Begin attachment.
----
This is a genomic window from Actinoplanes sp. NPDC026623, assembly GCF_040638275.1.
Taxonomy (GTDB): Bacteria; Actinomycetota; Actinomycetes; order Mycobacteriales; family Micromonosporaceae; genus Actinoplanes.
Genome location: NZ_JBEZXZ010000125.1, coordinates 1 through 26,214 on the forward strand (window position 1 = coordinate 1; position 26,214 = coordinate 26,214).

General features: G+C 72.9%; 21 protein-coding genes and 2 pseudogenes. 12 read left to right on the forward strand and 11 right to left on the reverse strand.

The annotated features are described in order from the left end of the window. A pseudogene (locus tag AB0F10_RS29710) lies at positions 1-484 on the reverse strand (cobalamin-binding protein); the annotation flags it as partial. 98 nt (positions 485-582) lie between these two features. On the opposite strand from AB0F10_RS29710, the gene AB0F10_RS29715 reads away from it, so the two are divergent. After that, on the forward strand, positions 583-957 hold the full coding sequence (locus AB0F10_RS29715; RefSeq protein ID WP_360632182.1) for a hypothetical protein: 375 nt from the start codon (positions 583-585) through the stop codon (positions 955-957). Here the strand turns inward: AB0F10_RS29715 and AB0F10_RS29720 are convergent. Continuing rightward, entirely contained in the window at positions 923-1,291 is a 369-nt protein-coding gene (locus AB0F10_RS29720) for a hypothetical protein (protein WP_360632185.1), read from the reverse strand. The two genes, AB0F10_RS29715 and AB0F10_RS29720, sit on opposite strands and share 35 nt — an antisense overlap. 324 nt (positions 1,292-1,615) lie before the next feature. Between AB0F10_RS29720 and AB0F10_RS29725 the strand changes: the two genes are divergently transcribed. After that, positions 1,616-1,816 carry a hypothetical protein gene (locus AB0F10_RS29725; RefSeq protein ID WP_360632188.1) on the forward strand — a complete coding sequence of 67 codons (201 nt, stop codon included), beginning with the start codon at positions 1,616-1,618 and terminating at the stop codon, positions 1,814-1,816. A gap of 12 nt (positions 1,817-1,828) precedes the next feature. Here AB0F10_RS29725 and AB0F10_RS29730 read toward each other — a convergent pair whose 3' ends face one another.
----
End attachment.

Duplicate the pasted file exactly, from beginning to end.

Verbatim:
This is a genomic window from Actinoplanes sp. NPDC026623, assembly GCF_040638275.1.
Taxonomy (GTDB): Bacteria; Actinomycetota; Actinomycetes; order Mycobacteriales; family Micromonosporaceae; genus Actinoplanes.
Genome location: NZ_JBEZXZ010000125.1, coordinates 1 through 26,214 on the forward strand (window position 1 = coordinate 1; position 26,214 = coordinate 26,214).

General features: G+C 72.9%; 21 protein-coding genes and 2 pseudogenes. 12 read left to right on the forward strand and 11 right to left on the reverse strand.

The annotated features are described in order from the left end of the window. A pseudogene (locus tag AB0F10_RS29710) lies at positions 1-484 on the reverse strand (cobalamin-binding protein); the annotation flags it as partial. 98 nt (positions 485-582) lie between these two features. On the opposite strand from AB0F10_RS29710, the gene AB0F10_RS29715 reads away from it, so the two are divergent. After that, on the forward strand, positions 583-957 hold the full coding sequence (locus AB0F10_RS29715; RefSeq protein ID WP_360632182.1) for a hypothetical protein: 375 nt from the start codon (positions 583-585) through the stop codon (positions 955-957). Here the strand turns inward: AB0F10_RS29715 and AB0F10_RS29720 are convergent. Continuing rightward, entirely contained in the window at positions 923-1,291 is a 369-nt protein-coding gene (locus AB0F10_RS29720) for a hypothetical protein (protein WP_360632185.1), read from the reverse strand. The two genes, AB0F10_RS29715 and AB0F10_RS29720, sit on opposite strands and share 35 nt — an antisense overlap. 324 nt (positions 1,292-1,615) lie before the next feature. Between AB0F10_RS29720 and AB0F10_RS29725 the strand changes: the two genes are divergently transcribed. After that, positions 1,616-1,816 carry a hypothetical protein gene (locus AB0F10_RS29725; RefSeq protein ID WP_360632188.1) on the forward strand — a complete coding sequence of 67 codons (201 nt, stop codon included), beginning with the start codon at positions 1,616-1,618 and terminating at the stop codon, positions 1,814-1,816. A gap of 12 nt (positions 1,817-1,828) precedes the next feature. Here AB0F10_RS29725 and AB0F10_RS29730 read toward each other — a convergent pair whose 3' ends face one another.